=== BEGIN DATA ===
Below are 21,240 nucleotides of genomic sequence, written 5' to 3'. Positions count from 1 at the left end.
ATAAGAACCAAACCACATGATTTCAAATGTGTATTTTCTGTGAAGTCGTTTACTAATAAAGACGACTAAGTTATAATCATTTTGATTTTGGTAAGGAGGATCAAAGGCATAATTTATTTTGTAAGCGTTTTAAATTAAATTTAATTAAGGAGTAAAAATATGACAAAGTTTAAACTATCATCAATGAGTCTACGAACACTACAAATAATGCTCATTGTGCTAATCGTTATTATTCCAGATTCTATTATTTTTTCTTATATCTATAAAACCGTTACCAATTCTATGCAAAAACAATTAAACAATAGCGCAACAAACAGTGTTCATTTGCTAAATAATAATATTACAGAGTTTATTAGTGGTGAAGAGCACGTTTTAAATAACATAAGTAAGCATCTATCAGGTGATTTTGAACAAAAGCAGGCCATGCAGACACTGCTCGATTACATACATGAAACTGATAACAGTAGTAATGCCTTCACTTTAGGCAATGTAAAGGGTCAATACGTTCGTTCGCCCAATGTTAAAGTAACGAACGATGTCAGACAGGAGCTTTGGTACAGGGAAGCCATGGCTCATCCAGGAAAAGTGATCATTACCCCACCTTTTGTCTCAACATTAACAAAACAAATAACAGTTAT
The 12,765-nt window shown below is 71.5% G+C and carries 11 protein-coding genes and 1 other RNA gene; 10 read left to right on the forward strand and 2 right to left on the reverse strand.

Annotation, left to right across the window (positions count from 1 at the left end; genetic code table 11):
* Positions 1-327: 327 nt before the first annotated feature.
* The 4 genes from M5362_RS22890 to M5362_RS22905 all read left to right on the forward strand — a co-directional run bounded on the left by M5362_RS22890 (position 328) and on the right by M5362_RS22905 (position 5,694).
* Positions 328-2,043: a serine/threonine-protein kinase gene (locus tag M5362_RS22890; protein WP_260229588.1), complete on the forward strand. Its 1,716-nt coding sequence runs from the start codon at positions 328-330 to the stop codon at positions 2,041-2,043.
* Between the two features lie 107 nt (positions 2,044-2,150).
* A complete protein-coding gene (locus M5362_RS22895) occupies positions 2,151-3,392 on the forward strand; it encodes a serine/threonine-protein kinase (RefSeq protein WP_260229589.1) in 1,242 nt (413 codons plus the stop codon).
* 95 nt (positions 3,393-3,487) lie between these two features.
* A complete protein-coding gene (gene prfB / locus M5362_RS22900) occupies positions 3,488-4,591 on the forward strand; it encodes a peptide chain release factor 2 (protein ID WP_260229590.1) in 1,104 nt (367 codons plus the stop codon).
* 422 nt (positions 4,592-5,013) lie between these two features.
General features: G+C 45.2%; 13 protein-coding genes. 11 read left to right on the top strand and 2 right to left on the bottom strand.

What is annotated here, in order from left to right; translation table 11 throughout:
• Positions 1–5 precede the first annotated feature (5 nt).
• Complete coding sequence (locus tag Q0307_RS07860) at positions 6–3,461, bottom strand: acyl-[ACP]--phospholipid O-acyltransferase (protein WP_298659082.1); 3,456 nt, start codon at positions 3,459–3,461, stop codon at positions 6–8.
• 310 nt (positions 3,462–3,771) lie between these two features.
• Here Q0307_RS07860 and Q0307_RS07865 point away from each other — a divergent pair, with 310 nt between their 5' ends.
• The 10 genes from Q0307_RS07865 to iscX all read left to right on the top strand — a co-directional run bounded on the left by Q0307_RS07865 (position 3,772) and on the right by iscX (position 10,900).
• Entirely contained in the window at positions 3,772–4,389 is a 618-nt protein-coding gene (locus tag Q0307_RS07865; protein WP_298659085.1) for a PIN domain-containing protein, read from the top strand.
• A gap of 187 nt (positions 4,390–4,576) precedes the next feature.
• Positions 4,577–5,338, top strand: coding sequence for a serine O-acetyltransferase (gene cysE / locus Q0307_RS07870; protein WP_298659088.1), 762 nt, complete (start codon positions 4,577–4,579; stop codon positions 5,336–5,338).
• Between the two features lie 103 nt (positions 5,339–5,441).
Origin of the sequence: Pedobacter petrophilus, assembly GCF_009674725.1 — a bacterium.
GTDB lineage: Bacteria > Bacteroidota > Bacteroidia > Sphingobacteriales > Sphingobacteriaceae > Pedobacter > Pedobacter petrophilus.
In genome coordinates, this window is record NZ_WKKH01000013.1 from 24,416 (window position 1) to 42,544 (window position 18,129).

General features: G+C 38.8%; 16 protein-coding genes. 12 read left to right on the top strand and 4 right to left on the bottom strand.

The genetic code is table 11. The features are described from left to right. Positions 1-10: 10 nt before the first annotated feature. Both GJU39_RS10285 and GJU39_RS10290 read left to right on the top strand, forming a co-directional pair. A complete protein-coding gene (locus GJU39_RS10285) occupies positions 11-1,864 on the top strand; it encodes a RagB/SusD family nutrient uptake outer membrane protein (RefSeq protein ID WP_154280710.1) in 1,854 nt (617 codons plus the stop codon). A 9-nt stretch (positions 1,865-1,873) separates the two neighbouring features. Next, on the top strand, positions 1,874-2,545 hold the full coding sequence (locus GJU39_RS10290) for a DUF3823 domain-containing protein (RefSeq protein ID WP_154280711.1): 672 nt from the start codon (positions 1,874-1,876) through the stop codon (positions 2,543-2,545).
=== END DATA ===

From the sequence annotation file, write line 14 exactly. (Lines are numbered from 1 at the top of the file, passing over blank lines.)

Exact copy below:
What is annotated here, in order from left to right; translation table 11 throughout: